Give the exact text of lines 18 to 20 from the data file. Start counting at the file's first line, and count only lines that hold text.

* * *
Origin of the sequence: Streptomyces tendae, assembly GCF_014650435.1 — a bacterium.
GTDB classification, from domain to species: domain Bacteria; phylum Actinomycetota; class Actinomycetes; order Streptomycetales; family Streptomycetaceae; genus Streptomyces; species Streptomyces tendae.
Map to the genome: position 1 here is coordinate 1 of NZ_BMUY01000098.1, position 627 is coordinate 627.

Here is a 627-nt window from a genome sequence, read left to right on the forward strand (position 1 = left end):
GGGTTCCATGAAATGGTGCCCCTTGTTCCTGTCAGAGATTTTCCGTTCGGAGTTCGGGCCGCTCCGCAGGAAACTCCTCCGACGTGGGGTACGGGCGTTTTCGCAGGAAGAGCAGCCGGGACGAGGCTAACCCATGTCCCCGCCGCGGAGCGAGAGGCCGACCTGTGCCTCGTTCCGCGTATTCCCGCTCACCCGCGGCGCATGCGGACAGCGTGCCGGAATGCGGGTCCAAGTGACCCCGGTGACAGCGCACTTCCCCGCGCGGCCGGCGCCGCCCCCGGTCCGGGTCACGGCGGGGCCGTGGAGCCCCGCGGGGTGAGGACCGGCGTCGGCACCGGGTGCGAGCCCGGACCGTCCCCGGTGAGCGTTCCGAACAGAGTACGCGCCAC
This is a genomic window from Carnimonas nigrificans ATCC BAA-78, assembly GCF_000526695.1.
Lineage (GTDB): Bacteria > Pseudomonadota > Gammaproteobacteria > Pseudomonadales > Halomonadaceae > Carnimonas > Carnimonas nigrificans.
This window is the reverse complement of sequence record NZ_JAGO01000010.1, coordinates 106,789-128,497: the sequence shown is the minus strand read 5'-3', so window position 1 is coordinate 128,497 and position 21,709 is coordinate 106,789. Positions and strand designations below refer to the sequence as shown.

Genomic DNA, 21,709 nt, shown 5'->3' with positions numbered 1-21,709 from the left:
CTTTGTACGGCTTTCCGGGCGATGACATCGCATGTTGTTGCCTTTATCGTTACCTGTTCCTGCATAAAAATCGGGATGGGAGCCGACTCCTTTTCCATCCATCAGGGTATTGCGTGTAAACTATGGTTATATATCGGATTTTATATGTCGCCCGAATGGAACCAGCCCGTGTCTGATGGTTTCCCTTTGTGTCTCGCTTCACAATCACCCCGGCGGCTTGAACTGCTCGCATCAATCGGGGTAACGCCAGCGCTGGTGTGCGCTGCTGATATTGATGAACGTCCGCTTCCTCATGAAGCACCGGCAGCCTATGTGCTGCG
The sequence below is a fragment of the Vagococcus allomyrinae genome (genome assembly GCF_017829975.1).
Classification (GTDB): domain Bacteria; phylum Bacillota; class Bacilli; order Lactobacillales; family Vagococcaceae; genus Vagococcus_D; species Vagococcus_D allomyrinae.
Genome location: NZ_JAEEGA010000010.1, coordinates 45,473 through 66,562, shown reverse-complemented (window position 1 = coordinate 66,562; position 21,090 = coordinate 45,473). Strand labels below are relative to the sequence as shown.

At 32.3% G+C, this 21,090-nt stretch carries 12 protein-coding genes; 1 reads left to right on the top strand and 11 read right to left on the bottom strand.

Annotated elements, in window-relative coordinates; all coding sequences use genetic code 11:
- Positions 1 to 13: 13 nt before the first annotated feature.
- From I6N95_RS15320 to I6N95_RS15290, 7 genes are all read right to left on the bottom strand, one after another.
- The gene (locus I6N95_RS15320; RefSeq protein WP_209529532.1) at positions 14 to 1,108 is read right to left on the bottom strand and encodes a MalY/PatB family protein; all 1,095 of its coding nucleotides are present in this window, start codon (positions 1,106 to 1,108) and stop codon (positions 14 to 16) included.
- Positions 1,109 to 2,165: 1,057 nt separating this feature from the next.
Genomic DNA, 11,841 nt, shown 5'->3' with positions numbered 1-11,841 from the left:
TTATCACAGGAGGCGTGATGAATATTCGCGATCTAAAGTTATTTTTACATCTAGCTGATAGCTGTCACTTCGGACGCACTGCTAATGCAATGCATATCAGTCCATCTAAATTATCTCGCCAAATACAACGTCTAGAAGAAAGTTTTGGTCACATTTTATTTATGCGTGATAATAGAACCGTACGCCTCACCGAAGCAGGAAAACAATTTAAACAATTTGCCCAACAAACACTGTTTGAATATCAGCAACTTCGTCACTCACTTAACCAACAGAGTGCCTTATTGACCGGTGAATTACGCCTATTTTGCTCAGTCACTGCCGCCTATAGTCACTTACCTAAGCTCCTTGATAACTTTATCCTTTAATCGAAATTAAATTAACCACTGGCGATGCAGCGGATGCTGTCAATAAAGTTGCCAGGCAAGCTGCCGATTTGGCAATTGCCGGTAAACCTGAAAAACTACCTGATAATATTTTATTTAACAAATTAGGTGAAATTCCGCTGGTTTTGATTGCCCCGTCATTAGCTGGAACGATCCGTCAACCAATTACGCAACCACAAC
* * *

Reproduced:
- The gene (locus I6N95_RS15320; RefSeq protein WP_209529532.1) at positions 14 to 1,108 is read right to left on the bottom strand and encodes a MalY/PatB family protein; all 1,095 of its coding nucleotides are present in this window, start codon (positions 1,106 to 1,108) and stop codon (positions 14 to 16) included.
- Positions 1,109 to 2,165: 1,057 nt separating this feature from the next.
Genomic DNA, 11,841 nt, shown 5'->3' with positions numbered 1-11,841 from the left: